Evaluating additional insured and contractual indemnification tenders means asking what was promised by an insured to others and how the promise was made, according to Dan D. Kohane, an insurance coverage expert and senior member of the New York-based Hurwitz & Fine law firm.
Kohane, who also serves as an adjunct professor of insurance law, presented on the subject at the Property Loss Research Bureau’s national conference held in Orlando, Fla., last week.
There are separate and distinct statuses that apply and each should be analyzed separately, Kohane said. In addition, the duties owed differ as do the responsibilities of each.
Evaluating the Tender
According to Kohane, an adjuster receiving a tender based on contractual indemnification or additional insured status should determine the following:
- Does a contract exist?
- Is the contract in writing?
- Is there an indemnity agreement?
- What is promised?
- Are there insurance obligations?
- Is there an insurance requirement? If so, is it to only have insurance or is to provide insurance?
The next step is determining the truth, Kohane said. Often, a tender letter will describe evidence that doesn’t necessarily exist. For instance, a certificate of insurance does not create coverage, he said.
“It’s just evidence of insurance,” Kohane said.
An adjuster needs to conduct a thorough analysis of the tender by securing relevant documentation like the contract, subcontract, purchase orders and invoices.
He recommended exploring each claim separately and reviewing applicable coverage. In order to do so, the adjuster should obtain the policy, endorsements, application, underwriting file, and sometimes even the agent’s file.
According to Kohane, there may be no contract or additional insured indicated on the policy, just a certificate of insurance.
Kohane recommended separating the issues for resolution. He said it’s important to avoid intermingling the questions that arise under the trade contract with those that are policy-related.
Adjusters should also consider statutes that may impact the outcome, he said.
“In some jurisdictions, anti-indemnity provisions may apply,” said Kohane. “Some states won’t allow that indemnity to be passed down.”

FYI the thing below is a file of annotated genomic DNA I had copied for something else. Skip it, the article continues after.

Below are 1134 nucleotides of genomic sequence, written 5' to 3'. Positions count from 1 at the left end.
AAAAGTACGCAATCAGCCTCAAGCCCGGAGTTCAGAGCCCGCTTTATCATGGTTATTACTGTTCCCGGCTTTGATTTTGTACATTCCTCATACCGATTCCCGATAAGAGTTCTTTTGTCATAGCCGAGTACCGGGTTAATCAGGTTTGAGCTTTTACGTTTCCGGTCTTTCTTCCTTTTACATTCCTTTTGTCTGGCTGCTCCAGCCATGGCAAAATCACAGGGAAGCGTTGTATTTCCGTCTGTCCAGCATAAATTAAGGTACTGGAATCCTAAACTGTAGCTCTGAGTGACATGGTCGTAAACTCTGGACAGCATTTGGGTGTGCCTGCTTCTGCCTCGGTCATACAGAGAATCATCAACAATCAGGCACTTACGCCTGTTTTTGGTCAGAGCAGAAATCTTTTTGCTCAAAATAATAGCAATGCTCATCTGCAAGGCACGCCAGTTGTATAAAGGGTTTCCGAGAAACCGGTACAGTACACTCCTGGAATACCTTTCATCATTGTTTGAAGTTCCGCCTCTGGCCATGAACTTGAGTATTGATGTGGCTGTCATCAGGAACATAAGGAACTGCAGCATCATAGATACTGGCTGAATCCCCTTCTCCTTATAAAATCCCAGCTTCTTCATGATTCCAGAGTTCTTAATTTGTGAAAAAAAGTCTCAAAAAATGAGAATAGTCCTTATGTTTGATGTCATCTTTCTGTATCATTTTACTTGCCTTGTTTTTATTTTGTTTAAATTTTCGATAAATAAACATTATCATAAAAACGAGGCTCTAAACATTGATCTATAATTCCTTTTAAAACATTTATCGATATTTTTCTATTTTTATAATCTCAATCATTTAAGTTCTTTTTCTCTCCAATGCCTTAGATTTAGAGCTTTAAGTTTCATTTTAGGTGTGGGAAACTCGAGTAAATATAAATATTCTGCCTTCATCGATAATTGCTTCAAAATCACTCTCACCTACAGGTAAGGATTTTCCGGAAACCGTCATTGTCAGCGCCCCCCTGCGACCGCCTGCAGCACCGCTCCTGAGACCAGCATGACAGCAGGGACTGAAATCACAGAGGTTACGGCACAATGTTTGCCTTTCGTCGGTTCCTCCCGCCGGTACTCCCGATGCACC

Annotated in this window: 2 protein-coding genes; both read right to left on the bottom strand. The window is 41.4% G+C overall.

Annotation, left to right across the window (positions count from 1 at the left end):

In New York, for example, the party at the top of the relationship in leases and construction agreements is not allowed to pass responsibility downward.
Sometimes, there is not enough evidence to determine that a named insured has a contractual obligation to defend and or indemnify a party, he said, adding that the request may be premature.
Kohane said that an additional insured stands in the same shoes as the named insured, and as such is entitled to all of the same rights an insured has under the policy. The insured and additional insured must provide timely notice, promptly forward suit papers and cooperate during the claims investigation and/or litigation.
During the policy review, Kohane recommended verifying the named insured as well as any companies listed as an additional insured. Within a policy, an additional insured can be specifically scheduled by endorsement or a blanket additional insured endorsement may apply, he said.
On the other hand, in contractual indemnity, a party must prove the terms of the indemnity provision apply, Kohane said.
“There is a natural battle that ensues between the party seeking to enforce the contract and the party deciding whether or not accept it,” he said.
More importantly, any defense or indemnity dollars paid to or on behalf of a contractual indemnitee are considered damages under the policy. A factor that can hinder the claims investigation or discovery in litigation is that there is no obligation by the contractual indemnitee to provide notice to the insurer or even to cooperate, Kohane said.
If there is an insurance procurement obligation, there may be others required to provide insurance under the contract, he said.
Kohane also recommended adjusters review a policy’s contractual liability and insured contract exclusions to evaluate contractual indemnification tenders.
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